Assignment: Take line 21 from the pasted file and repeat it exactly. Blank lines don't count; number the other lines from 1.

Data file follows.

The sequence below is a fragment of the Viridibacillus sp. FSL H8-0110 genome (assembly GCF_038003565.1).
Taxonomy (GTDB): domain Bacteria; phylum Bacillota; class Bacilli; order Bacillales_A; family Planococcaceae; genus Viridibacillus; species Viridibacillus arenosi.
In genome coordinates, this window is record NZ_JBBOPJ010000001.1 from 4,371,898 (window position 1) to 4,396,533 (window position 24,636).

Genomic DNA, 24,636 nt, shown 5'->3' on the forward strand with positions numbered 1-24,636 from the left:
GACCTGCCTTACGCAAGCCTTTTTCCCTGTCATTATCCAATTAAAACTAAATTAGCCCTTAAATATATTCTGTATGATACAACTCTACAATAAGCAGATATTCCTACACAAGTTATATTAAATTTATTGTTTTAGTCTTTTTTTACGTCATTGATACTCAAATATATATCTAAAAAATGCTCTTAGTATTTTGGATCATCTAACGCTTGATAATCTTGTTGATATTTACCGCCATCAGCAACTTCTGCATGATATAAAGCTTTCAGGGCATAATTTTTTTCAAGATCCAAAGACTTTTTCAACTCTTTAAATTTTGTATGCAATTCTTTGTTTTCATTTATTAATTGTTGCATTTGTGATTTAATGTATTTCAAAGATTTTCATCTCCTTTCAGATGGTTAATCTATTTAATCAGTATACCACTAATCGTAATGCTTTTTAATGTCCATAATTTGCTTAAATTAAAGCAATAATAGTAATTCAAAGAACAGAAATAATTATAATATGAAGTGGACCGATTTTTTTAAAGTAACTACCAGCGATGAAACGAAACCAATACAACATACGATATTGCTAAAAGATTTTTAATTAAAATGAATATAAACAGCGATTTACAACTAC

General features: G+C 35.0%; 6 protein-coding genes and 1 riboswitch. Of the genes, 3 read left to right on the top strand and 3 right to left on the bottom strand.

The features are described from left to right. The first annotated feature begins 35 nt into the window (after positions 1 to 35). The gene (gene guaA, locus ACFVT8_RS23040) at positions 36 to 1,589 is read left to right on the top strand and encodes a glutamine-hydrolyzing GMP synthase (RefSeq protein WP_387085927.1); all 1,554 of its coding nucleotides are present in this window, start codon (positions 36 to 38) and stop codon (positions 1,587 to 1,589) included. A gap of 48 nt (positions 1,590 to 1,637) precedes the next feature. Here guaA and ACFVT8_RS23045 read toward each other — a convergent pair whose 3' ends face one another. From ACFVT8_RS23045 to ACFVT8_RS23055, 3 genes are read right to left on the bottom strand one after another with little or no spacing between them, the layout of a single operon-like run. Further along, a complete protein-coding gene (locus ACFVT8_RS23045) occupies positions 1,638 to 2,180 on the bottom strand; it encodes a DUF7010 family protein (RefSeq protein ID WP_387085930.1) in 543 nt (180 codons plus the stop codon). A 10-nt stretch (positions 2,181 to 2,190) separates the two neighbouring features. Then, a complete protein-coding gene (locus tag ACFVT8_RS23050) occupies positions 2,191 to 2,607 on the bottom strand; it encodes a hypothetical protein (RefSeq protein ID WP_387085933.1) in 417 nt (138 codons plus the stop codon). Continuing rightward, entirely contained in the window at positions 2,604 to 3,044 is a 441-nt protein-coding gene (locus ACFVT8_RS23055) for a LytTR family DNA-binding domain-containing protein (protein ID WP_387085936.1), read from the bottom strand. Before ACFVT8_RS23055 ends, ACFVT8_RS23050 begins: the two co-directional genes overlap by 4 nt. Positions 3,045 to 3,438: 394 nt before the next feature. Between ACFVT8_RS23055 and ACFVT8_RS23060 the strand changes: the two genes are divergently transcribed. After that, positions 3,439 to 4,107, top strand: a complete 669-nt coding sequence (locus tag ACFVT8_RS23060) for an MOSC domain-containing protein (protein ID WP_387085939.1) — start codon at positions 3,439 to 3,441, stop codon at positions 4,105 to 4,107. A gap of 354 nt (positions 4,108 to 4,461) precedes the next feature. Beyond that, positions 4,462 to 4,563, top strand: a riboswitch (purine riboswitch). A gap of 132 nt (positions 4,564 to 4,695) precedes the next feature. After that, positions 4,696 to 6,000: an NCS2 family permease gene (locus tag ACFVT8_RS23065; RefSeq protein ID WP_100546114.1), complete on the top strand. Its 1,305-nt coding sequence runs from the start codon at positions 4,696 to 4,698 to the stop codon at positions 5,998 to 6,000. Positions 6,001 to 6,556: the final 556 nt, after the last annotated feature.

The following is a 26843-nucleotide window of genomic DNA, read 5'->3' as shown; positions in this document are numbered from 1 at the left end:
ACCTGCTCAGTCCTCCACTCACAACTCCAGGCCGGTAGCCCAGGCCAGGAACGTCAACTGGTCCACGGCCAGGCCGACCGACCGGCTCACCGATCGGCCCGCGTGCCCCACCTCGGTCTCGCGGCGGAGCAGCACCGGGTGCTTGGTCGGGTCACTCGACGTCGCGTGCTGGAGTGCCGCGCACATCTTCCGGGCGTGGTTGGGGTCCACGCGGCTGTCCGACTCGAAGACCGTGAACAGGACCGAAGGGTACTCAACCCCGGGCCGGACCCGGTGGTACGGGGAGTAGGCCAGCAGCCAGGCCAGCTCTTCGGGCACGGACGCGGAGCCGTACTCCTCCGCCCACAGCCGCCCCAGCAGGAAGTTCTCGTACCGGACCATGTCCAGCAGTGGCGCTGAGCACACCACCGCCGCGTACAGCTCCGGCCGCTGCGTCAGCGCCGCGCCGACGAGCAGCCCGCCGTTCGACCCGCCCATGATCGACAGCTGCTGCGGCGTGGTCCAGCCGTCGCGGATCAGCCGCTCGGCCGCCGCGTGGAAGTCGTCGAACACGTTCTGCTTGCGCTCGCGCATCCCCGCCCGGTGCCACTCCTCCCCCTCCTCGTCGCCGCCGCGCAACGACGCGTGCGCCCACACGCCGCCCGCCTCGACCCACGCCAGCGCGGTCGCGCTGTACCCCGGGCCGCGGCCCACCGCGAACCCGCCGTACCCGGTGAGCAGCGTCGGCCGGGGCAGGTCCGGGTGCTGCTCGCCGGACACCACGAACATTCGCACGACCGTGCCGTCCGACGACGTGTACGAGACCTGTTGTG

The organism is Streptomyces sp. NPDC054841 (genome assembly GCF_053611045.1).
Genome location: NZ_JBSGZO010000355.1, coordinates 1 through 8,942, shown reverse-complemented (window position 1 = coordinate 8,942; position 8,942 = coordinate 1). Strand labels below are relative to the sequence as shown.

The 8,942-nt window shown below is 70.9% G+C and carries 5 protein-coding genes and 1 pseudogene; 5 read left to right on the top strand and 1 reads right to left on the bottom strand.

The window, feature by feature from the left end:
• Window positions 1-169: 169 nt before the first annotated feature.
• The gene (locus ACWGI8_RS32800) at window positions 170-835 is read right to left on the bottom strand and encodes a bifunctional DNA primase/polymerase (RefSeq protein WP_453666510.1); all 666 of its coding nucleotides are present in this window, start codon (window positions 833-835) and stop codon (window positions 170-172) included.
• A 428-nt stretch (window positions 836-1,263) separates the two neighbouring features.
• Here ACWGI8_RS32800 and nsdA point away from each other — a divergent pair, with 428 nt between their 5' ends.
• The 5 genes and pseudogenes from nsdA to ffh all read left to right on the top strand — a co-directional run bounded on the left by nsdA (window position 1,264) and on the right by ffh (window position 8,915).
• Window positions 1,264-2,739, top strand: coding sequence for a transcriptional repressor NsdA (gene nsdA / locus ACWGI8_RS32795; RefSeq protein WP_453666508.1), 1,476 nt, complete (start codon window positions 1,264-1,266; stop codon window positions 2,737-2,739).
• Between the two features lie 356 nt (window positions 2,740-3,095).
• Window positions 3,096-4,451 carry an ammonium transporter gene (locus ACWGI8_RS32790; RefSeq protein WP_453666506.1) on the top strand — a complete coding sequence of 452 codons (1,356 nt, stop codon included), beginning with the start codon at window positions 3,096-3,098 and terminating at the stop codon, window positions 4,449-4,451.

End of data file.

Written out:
• Window positions 3,096-4,451 carry an ammonium transporter gene (locus ACWGI8_RS32790; RefSeq protein WP_453666506.1) on the top strand — a complete coding sequence of 452 codons (1,356 nt, stop codon included), beginning with the start codon at window positions 3,096-3,098 and terminating at the stop codon, window positions 4,449-4,451.